A Rice University team has hit upon a method to produce nearly transparent films of electrically conductive carbon nanotubes, a goal sought by researchers around the world.
Thin, nearly transparent films of long carbon nanotubes have been produced at Rice University and show promise for flexible electronics. The researchers say their method is simple and scaleable for industrial use. (Credit: Francesca Mirri/Rice University)
The lab of Rice researcher Matteo Pasquali found that slides dipped into a solution of pure nanotubes in chlorosulfonic acid (CSA) left them with an even coat of nanotubes that, after further processing, had none of the disadvantages seen with other methods.
The films may be suitable for flexible electronic displays and touchscreens, according to the paper published this month in the American Chemical Society journal ACS Nano.
“I think this could be the way that high-performance transparent electrodes are made in the future,” said Pasquali, a professor of chemical and biomolecular engineering and of chemistry. “The solution is straightforward. It’s a very simple process.”
The method is scalable to high-throughput processes like slot, slide and roll coating used by industry, Pasquali said.
A frustrating characteristic of nanotubes, particularly long ones, is that they attract each other in common solvents, making it a challenge to disperse them. Long nanotubes are believed to be the key to high-performance films.
Researchers have tried other ways to keep them from aggregating, Pasquali said. Functionalizing nanotubes – dressing them with chemicals – can make them less attractive to each other, but it degrades their desirable electrical properties. Combinations of surfactants and sonication have also been tried, but the nanotubes break during sonication, and the surfactant leaves a residue that cannot be washed away, he said.
These methods, combined with various means of mechanical coating, have been used to create nanotube films, but none with the level of quality achieved by the Pasquali lab. The Rice films which are made of nanotubes thousands of times longer than they are wide, remain electrically stable after more than three months, said graduate student and lead author Francesca Mirri.
The nanotubes, literally, had to pass an acid test. “(CSA) is the acid we typically use in our lab, so the first thing we say when we get a new type of carbon nanotubes is, ‘OK, let’s put it in acid and see what happens,’” Mirri said. In previous research, Pasquali’s lab had determined that CSA can dissolve high-quality nanotubes because the acid induces repulsive forces between the tubes that counterbalance the van der Waals force that draws them together.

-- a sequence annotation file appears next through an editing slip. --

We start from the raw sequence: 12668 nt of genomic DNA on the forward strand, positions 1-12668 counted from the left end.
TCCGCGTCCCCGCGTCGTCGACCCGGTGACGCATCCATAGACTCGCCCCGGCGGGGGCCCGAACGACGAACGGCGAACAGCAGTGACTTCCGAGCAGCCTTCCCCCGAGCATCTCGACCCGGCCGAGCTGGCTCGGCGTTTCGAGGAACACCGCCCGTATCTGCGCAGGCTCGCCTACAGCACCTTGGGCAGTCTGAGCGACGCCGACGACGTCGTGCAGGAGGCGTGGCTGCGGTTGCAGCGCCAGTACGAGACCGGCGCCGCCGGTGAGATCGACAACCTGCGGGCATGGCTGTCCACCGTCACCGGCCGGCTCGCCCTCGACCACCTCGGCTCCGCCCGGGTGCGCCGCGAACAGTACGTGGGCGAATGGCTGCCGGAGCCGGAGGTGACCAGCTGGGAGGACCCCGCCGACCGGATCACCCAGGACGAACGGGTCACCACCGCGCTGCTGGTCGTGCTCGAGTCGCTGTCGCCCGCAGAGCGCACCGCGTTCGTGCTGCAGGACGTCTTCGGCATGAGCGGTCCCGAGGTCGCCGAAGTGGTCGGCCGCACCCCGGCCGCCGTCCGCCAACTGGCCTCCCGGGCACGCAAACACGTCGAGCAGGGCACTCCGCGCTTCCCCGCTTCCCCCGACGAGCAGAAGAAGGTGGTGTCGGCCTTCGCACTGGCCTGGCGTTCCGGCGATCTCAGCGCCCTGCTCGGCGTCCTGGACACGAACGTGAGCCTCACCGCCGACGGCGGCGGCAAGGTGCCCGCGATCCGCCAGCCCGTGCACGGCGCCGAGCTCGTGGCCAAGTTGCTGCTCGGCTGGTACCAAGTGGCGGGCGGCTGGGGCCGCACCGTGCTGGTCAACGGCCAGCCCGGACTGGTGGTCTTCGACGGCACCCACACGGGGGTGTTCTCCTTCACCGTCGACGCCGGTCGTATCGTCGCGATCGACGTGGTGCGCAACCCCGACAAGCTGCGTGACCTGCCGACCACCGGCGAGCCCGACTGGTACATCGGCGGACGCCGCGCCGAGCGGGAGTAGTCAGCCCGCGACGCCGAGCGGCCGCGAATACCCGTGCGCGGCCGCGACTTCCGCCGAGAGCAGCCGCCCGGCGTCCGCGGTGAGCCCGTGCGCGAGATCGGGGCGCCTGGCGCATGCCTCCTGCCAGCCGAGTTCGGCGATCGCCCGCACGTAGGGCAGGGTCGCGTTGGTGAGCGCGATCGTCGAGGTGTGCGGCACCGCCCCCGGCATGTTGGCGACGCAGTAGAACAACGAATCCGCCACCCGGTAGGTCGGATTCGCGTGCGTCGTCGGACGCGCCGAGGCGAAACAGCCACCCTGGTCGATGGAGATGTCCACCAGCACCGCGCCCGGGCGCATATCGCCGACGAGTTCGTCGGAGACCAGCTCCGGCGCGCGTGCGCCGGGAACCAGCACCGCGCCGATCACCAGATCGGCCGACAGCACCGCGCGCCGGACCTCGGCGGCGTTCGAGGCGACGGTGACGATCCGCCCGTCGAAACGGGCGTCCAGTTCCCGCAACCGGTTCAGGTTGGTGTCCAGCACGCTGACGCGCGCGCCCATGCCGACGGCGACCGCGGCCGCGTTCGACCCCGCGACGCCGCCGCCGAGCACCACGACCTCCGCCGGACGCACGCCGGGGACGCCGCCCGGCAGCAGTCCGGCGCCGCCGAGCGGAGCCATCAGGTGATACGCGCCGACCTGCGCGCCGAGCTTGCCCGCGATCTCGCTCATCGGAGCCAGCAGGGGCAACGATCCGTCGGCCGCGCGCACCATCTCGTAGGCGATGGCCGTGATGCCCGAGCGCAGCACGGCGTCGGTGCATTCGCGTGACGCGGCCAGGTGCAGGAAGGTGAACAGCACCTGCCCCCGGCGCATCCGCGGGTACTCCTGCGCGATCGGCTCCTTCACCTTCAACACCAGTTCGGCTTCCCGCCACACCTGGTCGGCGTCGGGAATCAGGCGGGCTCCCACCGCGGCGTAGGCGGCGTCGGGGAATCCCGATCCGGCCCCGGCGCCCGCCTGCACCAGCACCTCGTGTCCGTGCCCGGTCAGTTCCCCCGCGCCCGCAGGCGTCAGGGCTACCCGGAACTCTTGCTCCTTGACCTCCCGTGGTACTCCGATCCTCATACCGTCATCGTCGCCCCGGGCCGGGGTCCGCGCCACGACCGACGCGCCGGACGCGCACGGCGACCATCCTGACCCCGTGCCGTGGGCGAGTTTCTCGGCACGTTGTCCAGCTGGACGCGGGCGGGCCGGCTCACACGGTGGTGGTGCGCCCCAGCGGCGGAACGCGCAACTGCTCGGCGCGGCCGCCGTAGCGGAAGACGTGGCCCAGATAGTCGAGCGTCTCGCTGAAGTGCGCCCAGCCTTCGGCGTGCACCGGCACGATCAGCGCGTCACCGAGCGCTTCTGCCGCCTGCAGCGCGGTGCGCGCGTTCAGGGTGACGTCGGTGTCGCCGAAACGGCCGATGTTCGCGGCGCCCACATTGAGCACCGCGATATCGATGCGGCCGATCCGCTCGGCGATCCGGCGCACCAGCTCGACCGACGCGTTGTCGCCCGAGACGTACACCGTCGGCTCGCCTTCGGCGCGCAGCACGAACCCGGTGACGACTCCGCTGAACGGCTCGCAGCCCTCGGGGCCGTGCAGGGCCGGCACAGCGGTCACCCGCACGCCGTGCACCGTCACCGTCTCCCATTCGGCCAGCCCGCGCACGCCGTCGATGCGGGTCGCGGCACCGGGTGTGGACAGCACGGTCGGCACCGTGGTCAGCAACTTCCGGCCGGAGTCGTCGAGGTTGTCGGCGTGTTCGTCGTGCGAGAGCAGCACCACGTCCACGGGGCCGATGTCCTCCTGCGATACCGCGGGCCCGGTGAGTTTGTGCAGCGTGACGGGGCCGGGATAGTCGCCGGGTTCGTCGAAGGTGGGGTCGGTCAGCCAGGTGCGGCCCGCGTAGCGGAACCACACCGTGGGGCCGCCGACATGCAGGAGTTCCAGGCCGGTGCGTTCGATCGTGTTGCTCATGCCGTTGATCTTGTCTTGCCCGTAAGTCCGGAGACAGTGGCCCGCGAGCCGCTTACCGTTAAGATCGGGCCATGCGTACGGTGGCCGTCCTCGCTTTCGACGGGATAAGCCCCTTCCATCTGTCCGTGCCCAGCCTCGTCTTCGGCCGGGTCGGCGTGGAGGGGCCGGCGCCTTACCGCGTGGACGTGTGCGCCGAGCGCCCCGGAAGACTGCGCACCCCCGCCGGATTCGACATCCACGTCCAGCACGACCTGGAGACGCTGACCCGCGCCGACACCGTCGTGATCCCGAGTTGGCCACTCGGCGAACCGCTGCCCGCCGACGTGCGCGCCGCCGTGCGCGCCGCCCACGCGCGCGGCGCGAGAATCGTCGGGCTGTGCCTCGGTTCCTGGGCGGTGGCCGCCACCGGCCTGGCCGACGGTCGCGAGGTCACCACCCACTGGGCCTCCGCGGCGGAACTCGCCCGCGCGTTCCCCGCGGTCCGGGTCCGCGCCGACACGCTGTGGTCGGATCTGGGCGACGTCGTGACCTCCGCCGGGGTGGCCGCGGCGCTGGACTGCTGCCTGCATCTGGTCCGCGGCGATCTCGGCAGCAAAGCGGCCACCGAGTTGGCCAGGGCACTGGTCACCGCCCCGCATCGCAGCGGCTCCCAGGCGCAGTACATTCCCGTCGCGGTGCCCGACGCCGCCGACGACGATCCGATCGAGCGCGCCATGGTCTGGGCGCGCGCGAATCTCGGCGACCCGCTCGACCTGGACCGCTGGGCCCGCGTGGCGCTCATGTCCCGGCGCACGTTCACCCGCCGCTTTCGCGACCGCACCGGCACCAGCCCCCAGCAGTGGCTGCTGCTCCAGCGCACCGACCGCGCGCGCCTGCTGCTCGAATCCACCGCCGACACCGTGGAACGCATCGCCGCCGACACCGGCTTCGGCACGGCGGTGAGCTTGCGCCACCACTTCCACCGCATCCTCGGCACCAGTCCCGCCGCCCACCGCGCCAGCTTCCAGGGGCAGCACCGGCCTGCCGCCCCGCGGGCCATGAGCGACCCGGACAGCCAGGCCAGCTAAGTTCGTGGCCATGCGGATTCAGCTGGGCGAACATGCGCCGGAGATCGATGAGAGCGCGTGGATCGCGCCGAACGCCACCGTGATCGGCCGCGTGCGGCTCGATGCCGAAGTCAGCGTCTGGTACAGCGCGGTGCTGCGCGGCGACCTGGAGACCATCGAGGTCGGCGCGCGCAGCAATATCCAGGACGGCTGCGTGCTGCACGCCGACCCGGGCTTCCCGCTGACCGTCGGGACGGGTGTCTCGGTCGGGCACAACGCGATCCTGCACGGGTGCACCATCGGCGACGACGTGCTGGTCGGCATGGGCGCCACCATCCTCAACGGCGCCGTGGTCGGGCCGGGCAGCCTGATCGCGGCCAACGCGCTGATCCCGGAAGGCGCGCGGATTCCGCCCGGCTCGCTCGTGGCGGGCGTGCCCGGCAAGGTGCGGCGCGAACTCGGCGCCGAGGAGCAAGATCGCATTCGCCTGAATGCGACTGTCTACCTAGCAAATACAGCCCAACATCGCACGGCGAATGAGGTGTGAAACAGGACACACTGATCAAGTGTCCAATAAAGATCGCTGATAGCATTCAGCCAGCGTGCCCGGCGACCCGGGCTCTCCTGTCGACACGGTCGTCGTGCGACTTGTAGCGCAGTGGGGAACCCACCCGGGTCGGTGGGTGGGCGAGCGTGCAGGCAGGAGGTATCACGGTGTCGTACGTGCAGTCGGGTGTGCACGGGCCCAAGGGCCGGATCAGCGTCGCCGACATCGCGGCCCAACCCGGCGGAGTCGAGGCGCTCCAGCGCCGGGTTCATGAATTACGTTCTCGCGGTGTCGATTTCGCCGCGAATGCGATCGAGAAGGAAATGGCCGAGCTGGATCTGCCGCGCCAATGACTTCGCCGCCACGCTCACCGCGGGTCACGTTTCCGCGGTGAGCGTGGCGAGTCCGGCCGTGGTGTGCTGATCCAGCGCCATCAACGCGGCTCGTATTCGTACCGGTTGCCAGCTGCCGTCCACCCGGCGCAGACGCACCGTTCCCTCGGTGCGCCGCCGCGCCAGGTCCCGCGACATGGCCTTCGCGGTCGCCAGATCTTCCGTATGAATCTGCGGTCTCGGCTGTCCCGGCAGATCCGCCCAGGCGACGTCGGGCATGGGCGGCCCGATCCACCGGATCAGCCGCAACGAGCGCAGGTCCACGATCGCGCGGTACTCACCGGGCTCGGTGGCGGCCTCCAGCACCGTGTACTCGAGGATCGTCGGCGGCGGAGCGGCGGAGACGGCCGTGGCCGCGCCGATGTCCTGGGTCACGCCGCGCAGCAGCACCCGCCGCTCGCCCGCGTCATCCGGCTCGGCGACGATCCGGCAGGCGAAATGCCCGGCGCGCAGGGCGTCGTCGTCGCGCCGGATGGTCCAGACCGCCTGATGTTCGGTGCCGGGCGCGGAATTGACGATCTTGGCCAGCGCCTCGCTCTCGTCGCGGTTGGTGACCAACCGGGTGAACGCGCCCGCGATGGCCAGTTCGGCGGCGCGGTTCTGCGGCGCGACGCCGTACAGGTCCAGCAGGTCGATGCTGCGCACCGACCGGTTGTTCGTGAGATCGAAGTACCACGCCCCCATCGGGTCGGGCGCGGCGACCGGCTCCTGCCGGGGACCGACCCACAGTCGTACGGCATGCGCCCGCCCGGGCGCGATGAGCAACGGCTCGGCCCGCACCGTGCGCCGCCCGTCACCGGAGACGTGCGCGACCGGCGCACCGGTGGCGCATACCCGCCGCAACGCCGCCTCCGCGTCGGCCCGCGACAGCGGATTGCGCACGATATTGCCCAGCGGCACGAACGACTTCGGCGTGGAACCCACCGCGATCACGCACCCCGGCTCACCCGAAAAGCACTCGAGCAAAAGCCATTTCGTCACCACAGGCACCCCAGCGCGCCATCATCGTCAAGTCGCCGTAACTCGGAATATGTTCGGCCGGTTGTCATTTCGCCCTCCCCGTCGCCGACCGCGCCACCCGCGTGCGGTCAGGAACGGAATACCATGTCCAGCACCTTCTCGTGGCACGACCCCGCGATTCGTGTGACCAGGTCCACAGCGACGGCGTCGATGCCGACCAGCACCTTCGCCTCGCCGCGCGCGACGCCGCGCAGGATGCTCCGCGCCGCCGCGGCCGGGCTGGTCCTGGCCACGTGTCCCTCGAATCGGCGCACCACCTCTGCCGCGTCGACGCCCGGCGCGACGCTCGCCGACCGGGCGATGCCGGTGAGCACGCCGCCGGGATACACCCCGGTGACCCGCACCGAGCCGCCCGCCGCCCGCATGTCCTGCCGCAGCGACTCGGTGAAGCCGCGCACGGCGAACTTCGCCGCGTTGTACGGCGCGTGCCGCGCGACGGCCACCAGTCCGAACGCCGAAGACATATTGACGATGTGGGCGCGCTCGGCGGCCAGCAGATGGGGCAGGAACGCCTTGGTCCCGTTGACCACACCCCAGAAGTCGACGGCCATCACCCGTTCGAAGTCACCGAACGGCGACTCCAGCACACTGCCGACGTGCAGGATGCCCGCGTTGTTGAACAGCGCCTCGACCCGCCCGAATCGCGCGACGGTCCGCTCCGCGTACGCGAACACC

Mirri and her colleagues produced films by combining single- or double-walled carbon nanotubes with CSA in various concentrations. They dipped glass slides into the nanotube solutions with a motorized arm to ensure even coating as the slides were steadily withdrawn.
They used chloroform to coagulate the acid and dry the slides, followed by a wash of diethyl ether. The researchers were surprised to find the chloroform did not disrupt the thin liquid layer. The result was a film several nanometers thick that provided the best tradeoff between transparency and sheet resistance, a measure of conductivity.
Mirri sees nanotube films as a viable alternative to indium tin oxide (ITO), the current standard conductive layer in transparent displays. “Everybody uses ITO for commercial applications, but the problem is it’s a ceramic and really fragile,” she said. “It’s not good for flexible electronics, and also requires high temperature or vacuum processes to produce; that uses more energy and makes it more expensive.
“Our thin film for something like a cell phone would need very little material — a few micrograms of nanotubes — so it wouldn’t be that expensive, but it would have similar properties in transparency and conductivity to ITO,” she said.
Co-authors are former postdoctoral researcher Anson Ma, now an assistant professor at the University of Connecticut; postdoctoral researchers Shannon Eichmann and Tienyi Theresa Hsu; former graduate student Natnael Behabtu, now a researcher at DuPont; graduate student Colin Young; and senior undergraduate Dmitri Tsentalovich, all of Rice.
The research was supported by the Air Force Office of Scientific Research, the Air Force Research Laboratories and the Robert A. Welch Foundation.